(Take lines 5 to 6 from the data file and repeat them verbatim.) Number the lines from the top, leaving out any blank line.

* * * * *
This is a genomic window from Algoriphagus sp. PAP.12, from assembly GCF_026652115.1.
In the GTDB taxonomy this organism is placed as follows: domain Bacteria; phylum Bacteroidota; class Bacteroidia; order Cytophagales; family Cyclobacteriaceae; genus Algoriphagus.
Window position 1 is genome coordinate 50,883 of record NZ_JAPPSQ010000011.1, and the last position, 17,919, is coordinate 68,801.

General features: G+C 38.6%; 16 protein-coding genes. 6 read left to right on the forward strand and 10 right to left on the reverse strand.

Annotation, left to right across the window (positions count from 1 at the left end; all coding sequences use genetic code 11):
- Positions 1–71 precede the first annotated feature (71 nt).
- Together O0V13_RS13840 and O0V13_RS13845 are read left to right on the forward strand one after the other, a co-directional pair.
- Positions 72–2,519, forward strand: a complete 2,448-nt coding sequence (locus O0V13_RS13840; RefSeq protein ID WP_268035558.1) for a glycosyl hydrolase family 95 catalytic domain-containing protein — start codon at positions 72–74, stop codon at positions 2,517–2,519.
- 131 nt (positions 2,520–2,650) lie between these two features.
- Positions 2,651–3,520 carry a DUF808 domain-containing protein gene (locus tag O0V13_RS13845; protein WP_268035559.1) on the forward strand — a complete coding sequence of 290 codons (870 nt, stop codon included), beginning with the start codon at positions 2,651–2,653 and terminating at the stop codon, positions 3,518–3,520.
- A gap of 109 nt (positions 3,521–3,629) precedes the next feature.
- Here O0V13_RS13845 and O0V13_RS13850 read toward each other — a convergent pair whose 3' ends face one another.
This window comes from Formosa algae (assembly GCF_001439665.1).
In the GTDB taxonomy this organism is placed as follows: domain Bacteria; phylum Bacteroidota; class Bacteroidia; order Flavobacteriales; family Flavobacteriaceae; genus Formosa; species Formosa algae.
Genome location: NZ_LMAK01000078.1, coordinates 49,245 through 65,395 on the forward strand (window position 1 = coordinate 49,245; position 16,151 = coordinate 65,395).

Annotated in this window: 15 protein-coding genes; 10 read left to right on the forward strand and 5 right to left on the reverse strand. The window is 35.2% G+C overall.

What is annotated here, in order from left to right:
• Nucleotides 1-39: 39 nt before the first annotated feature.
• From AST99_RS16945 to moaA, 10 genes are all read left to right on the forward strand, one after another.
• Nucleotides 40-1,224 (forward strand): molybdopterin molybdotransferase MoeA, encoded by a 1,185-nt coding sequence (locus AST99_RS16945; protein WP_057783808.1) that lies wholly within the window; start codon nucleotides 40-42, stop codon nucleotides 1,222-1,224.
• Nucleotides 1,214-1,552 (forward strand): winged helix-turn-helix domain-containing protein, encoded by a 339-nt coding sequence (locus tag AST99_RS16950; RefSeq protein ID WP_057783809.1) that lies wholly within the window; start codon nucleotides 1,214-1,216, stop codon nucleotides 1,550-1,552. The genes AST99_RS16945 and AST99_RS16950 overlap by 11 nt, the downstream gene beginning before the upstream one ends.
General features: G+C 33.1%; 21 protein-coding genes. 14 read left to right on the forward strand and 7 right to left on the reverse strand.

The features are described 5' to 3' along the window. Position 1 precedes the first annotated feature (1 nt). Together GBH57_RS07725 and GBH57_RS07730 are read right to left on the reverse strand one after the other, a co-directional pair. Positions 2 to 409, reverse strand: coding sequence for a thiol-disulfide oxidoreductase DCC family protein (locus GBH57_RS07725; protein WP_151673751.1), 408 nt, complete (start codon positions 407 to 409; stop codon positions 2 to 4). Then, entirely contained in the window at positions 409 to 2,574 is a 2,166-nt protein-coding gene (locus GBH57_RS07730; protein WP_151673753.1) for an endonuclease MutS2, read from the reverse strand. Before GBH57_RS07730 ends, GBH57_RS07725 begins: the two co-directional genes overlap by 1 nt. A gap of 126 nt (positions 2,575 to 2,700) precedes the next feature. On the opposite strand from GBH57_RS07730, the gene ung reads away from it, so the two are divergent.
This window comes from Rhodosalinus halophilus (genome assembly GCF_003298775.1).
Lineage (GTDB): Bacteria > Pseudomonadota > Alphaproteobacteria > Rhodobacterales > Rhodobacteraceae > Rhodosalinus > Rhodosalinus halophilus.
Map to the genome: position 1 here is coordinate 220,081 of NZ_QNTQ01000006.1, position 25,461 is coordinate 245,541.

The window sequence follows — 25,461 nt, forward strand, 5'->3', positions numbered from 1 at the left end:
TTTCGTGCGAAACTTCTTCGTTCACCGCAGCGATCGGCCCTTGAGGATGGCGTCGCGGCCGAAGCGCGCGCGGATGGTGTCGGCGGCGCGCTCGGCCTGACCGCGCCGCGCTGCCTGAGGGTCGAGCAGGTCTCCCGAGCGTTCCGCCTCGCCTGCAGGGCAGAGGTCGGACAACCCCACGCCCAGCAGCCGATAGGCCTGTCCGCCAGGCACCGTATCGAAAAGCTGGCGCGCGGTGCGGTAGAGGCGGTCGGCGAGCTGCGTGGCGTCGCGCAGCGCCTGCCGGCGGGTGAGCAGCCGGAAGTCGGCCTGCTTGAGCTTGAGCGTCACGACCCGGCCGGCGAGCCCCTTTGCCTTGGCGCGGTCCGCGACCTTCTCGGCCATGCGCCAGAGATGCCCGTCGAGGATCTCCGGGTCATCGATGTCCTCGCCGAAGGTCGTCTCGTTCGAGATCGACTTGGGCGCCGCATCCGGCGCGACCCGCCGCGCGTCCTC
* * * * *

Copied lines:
Annotation, left to right across the window (positions count from 1 at the left end; all coding sequences use genetic code 11):
- Positions 1–71 precede the first annotated feature (71 nt).